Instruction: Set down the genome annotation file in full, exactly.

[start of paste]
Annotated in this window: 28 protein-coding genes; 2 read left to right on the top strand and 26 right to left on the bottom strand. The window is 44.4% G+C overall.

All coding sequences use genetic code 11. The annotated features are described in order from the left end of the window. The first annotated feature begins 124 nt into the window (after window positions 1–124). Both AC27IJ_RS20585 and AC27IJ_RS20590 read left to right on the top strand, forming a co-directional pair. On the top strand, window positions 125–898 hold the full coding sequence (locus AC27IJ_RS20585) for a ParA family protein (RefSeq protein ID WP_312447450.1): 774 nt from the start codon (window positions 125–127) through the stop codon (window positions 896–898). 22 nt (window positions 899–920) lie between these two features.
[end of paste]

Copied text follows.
Annotated in this window: 28 protein-coding genes; 2 read left to right on the top strand and 26 right to left on the bottom strand. The window is 44.4% G+C overall.

All coding sequences use genetic code 11. The annotated features are described in order from the left end of the window. The first annotated feature begins 124 nt into the window (after window positions 1–124). Both AC27IJ_RS20585 and AC27IJ_RS20590 read left to right on the top strand, forming a co-directional pair. On the top strand, window positions 125–898 hold the full coding sequence (locus AC27IJ_RS20585) for a ParA family protein (RefSeq protein ID WP_312447450.1): 774 nt from the start codon (window positions 125–127) through the stop codon (window positions 896–898). 22 nt (window positions 899–920) lie between these two features.